Junta forces brutally murdered nearly three dozen civilians — including members of the Buddhist clergy — over the course of four days in Myanmar’s embattled Sagaing region, sources said Monday. The military dismissed the allegations as “fabrications.”
Residents told RFA’s Myanmar Service the killings took place from May 10-13 in Sagaing’s Ye Oo and Pale townships, beginning with an early morning raid on the former’s Mon Taing Pin village.
A resident of Mon Taing Pin, who spoke on condition of anonymity citing fear of reprisal, said junta troops rained heavy artillery and mortar shells down on the village around dawn on May 10 in an attack that members of the anti-junta People’s Defense Force (PDF) paramilitary group later told RFA killed two of their fighters on guard in the area.
“They entered our village after firing a variety of heavy weapons. Once in the village, they set up sentries all over and went to the monastery, where they arrested people hiding there and brought them out with hands tied behind their backs,” the resident said.
“There was one group of 10 men, and then another group of eight, and another group of 12, and so on. All of them were later beaten to death and their bodies were placed under houses that the troops set on fire.”
The villager called the attack “indescribably cruel” and “calculated.”
On May 12, when the troops finally left the area and villagers were able to return, they discovered the charred remains of 28 people — 18 inside of homes destroyed by arson in Mon Taing Pin and another 10 similarly disposed of in nearby In Pin village.
The victims were all men, between 20 and 60 years old, sources said, adding that in addition to Mon Taing Pin and In Pin, several homes burned in neighboring Si Son village, and around 10,000 residents from 10 area villages fled into the jungle during the attack.
Photos provided to RFA by residents of the area appear to show human remains so thoroughly burned that little is left besides bone fragments and blackened internal organs. In other images, the bloated bodies of two young men lie askew next to a motorbike, their faces unrecognizable due to decomposition. One photo shows the lower half of a severed torso, next to a pair of amputated legs.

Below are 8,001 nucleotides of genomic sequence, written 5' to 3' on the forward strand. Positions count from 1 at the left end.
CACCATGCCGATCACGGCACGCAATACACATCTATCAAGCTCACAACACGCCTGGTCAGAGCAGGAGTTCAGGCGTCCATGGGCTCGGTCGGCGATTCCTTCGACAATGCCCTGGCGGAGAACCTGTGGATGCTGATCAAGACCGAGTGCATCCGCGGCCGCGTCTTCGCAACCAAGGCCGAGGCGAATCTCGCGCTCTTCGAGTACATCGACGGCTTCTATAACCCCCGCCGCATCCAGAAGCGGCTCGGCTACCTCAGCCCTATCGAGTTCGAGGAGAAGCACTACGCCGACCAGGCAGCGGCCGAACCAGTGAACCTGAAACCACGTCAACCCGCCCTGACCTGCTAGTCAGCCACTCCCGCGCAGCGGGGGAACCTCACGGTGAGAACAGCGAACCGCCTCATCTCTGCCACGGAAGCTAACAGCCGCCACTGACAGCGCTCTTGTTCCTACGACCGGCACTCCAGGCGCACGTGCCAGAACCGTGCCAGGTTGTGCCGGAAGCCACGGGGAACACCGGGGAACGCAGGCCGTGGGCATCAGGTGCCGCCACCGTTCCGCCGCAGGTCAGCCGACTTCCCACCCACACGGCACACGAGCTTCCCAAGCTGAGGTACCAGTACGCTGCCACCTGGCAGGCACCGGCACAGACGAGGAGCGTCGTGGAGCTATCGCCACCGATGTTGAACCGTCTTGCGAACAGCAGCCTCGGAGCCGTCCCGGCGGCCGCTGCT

Buddhist monks killed
An aid worker, who also declined to be named, told RFA that his organization was compiling a list of victims on Monday.
“The houses that were burned down are being cleared up — our main goal is to get the villages into a habitable state,” he said.
“The houses were destroyed by fire, so we must make some makeshift repairs. We need funding to make food available. There villages are mostly destroyed, so we are in urgent need of donations.”
Refugees from the attack are also in need of shelter as the rainy season approaches, he said.
A member of the Ye Oo Township PDF told RFA that the threat of attack remains, as the military maintains a heavy presence in the area.
“We don’t know at this time what they might do. The people in the region don’t dare to return to their villages, even though the situation has calmed down,” he said.
“We’re trying to find ways to lift their spirits, to make them strong and help them. These are our priorities.”
Separately, two Buddhist monks and two young novices were killed on May 13 when junta troops fired heavy artillery into the center of Sagaing’s Pale township, Po Thar, a fighter with the local Black Leopard PDF, told RFA.
Po Thar said that on May 12, the Black Leopards launched an attack on the military proxy Union Solidarity and Development Party office in Pale, setting it on fire.
“The next day, when the military column that was on a mission to Let Yet Ma village returned to Pale, they learned that a PDF group was in the town and started firing artillery shells,” he said.
“But the PDF fighters were gone, and they were hitting ordinary people. One of their shells hit the Mya Thein Dan Monastery in the center of the town and killed the abbot, another monk and two young novices.”
Junta deputy minister of information, Maj. Gen. Zaw Min Tun, called the reports of civilian deaths “fabricated.”
“These are just rumors. When they have a favorable outcome, [the PDF] says they were responsible. And if one of them is killed, they claim it was a [civilian],” he said, calling the reports part of the PDF’s “routine tricks.”
He said the military attacked and captured a PDF camp near Ye Oo’s Sigone village on May 11, killing more than 10 paramilitaries and confiscating a cache of makeshift mortars, weapons and other related materials.
Last week’s attacks follow a May 1 announcement by the military that Ye Oo had been upgraded from a township to a district level. PDF fighters in the area told RFA that a military tactical commander is now overseeing the area and that several armored vehicles and troop reinforcements have since been deployed there.
Myint Htwe, a former lawmaker with the deposed National League for Democracy party in Ye Oo, said that since the beginning of May, the military has been clearing out an increasing number of villages in the township.
Sagaing region has been the center of some of the strongest armed resistance to junta rule since the military seized power from the country’s democratically elected government in a Feb. 1, 2021, coup. Fighting between the military and the PDF in the area has intensified in recent months, displacing thousands of civilians, according to sources.
Translated by Khin Maung Nyane. Written in English by Joshua Lipes.